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It was on NBC's "Meet the Press" on April 18, 1971, that Kerry, then 27 years old, said, “I committed the same kind of atrocities as thousands of other soldiers have committed in that I took part in shootings in free-fire zones. I conducted harassment and interdiction fire. … I took part in search-and-destroy missions, in the burning of villages. All of this is contrary to the laws of warfare.”

He added that, “All of this (was) ordered as a matter of written established policy by the government of the United States from the top down,” an indictment of Presidents Lyndon Johnson, Richard Nixon and even perhaps of John F. Kennedy, who ordered U.S. military advisers to Vietnam.

Until he appeared on "Meet the Press" on April 18 of this year, Kerry had successfully combined the roles of war hero and anti-war leader.

Emphasis on heroism
The emphasis of his campaign during the primary season was almost entirely on his war service in Vietnam, not on his leadership of Vietnam Veterans Against the War.

As he told a Vietnam veterans caucus in California in March 2003, "I am the only the person running for president of the United States on either side who has actually fought in a war and served four years of active duty."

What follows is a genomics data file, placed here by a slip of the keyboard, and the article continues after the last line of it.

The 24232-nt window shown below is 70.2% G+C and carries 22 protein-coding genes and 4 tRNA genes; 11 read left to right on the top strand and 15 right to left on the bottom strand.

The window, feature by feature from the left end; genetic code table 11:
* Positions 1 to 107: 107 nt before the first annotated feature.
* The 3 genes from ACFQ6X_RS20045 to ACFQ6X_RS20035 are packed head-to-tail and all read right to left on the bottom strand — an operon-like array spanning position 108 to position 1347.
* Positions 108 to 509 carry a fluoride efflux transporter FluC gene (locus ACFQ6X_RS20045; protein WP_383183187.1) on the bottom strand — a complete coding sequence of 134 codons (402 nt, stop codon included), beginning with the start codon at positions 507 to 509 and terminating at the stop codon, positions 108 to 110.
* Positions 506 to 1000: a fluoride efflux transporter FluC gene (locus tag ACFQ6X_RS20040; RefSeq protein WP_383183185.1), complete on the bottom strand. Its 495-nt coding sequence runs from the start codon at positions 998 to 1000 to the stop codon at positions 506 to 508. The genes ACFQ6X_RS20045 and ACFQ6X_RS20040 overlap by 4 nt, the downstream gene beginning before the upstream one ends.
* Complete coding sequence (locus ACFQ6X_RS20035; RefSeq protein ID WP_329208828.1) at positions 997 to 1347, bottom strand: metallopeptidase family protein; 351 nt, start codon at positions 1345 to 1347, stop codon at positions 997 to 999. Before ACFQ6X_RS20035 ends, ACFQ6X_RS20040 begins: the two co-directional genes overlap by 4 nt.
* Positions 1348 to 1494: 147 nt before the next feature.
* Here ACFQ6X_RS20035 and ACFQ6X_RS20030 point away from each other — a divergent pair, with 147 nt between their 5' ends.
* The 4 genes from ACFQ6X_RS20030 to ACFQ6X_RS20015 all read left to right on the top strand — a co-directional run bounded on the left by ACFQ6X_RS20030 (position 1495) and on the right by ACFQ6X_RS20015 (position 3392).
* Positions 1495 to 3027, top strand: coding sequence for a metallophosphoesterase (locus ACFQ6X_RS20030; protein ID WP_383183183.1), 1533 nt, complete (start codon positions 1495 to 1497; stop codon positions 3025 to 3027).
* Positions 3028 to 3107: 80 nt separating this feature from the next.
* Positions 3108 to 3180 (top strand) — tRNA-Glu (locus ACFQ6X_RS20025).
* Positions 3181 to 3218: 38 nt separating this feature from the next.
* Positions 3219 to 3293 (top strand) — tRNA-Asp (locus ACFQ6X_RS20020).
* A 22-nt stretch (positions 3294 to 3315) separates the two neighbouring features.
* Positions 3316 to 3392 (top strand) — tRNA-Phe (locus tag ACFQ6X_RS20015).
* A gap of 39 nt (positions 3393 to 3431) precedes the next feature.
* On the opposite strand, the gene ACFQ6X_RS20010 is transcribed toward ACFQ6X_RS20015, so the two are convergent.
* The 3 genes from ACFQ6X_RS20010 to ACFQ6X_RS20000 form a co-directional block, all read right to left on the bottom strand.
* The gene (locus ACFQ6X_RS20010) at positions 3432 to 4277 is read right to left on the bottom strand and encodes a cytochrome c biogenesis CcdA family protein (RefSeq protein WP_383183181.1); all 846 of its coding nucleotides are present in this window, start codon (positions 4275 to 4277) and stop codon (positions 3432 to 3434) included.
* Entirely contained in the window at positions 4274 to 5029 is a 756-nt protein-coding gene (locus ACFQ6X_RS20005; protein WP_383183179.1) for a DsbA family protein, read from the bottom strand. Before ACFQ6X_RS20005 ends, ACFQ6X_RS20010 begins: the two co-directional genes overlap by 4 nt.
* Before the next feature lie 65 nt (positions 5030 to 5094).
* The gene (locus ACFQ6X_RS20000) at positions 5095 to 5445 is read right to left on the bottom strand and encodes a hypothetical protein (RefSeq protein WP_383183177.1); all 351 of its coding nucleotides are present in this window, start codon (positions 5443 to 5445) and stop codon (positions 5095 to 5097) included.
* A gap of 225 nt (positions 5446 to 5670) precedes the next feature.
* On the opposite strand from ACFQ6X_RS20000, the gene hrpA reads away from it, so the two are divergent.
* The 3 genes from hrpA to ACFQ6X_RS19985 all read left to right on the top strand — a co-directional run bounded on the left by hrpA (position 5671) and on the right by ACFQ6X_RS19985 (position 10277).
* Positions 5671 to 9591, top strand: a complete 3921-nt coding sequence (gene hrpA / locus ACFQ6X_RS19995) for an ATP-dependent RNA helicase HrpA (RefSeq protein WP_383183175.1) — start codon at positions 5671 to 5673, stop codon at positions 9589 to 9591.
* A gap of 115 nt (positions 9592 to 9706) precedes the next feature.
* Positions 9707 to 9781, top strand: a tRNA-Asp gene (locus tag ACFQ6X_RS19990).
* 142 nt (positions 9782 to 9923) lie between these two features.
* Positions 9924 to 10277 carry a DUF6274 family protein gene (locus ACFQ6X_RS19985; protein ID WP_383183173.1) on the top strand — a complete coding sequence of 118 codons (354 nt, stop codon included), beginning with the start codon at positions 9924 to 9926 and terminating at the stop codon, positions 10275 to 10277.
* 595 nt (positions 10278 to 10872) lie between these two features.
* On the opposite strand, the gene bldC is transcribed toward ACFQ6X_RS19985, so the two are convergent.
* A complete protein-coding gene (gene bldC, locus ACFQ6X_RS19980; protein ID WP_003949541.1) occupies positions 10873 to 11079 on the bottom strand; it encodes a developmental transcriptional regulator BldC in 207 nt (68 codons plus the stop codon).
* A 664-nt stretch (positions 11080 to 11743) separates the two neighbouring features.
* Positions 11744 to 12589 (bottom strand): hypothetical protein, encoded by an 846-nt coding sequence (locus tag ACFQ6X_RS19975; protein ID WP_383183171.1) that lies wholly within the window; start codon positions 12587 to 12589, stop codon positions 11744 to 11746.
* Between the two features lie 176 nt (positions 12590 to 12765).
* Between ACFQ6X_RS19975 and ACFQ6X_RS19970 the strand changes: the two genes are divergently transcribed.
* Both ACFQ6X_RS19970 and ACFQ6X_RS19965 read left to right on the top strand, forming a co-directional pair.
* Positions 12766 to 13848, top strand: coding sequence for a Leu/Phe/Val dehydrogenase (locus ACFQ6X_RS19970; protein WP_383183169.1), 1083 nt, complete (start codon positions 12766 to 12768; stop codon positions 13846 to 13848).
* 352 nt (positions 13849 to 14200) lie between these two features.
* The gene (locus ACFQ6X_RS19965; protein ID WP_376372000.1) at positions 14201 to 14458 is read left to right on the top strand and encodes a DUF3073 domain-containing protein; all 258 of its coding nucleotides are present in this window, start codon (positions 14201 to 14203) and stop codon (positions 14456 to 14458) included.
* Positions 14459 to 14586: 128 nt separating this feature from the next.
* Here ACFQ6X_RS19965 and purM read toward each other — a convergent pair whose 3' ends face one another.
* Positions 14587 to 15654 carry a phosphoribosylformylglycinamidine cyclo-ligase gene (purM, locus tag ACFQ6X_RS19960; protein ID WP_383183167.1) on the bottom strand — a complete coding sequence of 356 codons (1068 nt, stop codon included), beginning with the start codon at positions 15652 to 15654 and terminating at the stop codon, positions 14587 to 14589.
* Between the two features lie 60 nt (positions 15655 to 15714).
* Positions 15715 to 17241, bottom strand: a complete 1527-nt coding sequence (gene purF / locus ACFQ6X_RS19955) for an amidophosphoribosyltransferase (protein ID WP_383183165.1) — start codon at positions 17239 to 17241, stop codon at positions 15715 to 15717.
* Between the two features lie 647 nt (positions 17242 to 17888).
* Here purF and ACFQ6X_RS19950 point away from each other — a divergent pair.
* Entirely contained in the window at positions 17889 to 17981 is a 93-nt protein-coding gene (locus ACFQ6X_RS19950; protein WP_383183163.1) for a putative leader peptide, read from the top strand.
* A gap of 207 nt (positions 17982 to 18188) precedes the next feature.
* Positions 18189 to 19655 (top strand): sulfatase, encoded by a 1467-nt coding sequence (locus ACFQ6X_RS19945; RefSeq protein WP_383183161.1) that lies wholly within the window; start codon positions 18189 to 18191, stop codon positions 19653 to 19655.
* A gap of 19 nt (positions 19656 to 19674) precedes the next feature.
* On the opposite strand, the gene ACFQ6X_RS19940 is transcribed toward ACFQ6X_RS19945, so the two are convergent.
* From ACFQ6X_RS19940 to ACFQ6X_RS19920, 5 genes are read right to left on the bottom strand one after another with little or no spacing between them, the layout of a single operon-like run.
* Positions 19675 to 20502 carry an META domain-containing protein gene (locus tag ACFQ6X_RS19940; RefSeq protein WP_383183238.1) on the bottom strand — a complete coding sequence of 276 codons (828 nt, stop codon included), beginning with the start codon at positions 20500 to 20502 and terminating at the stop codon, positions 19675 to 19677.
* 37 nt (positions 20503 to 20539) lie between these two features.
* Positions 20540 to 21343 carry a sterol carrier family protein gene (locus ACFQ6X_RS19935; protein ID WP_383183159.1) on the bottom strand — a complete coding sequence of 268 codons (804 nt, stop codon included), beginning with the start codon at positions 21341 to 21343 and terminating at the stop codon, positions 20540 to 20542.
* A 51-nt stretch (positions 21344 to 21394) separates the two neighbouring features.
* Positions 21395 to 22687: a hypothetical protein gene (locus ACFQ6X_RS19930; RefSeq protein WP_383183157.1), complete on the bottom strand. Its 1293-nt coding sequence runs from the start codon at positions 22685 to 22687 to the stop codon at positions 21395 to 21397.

In Iowa, the first contest back in January, Kerry’s Iowa supporters said in one interview after another with MSNBC.com that his Vietnam combat experience convinced them of his decency and courage.

“I have two nephews who served in the Army in the Vietnam War,” Lois Dencklau, a Kerry supporter in Fort Dodge, Iowa, said in January. “I felt exactly the way Kerry did: It was a terrible war. But that didn’t stop him from being there and serving his country.”

And when Sen. Ted Kennedy introduced Kerry at a tumultuous rally in Waterloo, Iowa, on the Saturday before the caucuses, the lines that got the loudest applause were Kennedy’s recital of Kerry’s heroism under fire.

If there was one thing and only one thing that voters knew, it was that Kerry was a Vietnam War hero.

Three months later, with the Democratic presidential nomination in the bag for Kerry, some Americans may not yet know that he opposed the Vietnam war after he returned from fighting in it.

What the Bush team and anti-Kerry activists outside the campaign are now doing is creating enough electronic media noise to make it difficult for Kerry to get out his fundamental message: “I am a war hero.”

By pointing to Kerry’s admission, or allegation, of atrocities in 1971, conservative pundits are trying to strip the allure off his war record.